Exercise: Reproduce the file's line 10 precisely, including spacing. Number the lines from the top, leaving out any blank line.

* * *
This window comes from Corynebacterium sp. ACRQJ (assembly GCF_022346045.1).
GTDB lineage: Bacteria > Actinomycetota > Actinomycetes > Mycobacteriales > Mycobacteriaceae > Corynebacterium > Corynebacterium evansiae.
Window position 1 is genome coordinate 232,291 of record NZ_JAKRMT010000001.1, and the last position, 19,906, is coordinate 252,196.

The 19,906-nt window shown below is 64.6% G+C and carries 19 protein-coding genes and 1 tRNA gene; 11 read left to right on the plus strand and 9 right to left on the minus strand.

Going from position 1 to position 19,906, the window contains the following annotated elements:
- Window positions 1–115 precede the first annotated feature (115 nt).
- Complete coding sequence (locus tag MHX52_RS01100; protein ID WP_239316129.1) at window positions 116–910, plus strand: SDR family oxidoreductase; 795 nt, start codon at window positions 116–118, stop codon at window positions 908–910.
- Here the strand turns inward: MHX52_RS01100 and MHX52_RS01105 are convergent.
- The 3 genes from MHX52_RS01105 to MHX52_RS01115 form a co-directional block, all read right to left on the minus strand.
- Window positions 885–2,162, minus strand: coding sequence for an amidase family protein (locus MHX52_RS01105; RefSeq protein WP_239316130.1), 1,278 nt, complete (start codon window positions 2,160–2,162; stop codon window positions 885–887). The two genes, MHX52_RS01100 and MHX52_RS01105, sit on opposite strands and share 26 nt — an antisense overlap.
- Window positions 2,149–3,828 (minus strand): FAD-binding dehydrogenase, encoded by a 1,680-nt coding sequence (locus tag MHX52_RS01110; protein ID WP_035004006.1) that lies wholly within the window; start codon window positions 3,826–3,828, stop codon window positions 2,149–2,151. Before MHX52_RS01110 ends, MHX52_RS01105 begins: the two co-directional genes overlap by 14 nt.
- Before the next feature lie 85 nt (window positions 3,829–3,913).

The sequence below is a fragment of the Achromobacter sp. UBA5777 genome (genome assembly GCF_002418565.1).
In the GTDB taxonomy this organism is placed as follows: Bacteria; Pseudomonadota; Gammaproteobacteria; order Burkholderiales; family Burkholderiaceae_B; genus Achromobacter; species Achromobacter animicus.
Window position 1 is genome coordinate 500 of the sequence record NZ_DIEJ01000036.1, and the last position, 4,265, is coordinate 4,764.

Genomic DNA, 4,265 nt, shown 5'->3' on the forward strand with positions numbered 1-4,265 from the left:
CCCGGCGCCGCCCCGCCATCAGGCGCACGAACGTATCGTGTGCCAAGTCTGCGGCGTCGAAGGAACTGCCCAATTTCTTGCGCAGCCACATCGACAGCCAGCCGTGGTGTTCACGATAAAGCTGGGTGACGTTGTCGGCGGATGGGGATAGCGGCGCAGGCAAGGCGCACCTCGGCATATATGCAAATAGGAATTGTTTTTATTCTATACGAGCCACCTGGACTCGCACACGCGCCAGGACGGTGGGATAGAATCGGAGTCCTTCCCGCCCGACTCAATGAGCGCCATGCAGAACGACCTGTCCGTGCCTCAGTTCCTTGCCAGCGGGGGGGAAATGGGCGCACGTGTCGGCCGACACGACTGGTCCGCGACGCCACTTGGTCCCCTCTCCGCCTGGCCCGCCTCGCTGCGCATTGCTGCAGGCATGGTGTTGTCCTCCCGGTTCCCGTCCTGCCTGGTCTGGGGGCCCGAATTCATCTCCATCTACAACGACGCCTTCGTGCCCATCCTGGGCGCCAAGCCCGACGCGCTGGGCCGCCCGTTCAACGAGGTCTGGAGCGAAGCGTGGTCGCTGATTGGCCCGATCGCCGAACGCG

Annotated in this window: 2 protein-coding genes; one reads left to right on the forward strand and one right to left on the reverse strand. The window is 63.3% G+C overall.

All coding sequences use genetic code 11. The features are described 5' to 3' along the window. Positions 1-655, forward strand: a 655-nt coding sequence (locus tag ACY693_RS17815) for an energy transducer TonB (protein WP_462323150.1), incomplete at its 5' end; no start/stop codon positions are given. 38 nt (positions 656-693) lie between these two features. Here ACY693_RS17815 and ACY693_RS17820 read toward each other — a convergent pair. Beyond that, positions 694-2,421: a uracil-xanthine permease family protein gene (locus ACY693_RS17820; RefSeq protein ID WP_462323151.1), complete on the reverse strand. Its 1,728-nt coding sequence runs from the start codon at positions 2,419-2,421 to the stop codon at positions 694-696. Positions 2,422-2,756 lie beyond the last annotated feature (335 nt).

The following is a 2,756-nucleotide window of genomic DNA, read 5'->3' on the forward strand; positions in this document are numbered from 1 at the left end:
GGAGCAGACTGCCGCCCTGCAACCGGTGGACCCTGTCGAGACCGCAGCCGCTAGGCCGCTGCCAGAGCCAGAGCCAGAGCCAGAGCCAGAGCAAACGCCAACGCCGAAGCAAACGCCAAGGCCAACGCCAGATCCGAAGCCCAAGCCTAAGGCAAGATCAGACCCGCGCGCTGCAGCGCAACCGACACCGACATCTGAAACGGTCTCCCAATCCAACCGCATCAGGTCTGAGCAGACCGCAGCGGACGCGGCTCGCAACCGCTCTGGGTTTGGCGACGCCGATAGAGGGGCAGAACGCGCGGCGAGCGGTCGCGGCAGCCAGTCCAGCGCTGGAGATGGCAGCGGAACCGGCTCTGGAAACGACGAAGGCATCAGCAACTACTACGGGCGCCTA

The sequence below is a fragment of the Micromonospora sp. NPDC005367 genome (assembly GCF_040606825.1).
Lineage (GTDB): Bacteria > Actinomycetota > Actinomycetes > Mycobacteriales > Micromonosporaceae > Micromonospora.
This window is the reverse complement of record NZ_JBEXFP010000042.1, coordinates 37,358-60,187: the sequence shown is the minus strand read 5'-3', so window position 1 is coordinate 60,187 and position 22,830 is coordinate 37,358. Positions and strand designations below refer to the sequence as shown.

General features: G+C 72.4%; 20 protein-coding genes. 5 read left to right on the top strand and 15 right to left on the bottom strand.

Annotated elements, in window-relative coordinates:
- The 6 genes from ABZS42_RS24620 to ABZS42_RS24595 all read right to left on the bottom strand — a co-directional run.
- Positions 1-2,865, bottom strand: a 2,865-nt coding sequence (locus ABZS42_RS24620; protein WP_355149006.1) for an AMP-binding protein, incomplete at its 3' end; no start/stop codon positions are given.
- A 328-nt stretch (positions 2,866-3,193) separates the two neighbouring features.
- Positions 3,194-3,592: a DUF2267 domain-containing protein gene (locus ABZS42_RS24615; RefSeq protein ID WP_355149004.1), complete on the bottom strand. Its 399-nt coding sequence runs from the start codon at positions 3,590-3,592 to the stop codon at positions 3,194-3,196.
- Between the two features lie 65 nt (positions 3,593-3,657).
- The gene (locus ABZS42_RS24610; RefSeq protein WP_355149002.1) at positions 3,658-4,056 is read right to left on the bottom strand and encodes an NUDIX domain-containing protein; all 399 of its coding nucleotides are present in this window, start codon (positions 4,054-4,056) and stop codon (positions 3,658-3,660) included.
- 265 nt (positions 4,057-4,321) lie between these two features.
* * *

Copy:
- Window positions 885–2,162, minus strand: coding sequence for an amidase family protein (locus MHX52_RS01105; RefSeq protein WP_239316130.1), 1,278 nt, complete (start codon window positions 2,160–2,162; stop codon window positions 885–887). The two genes, MHX52_RS01100 and MHX52_RS01105, sit on opposite strands and share 26 nt — an antisense overlap.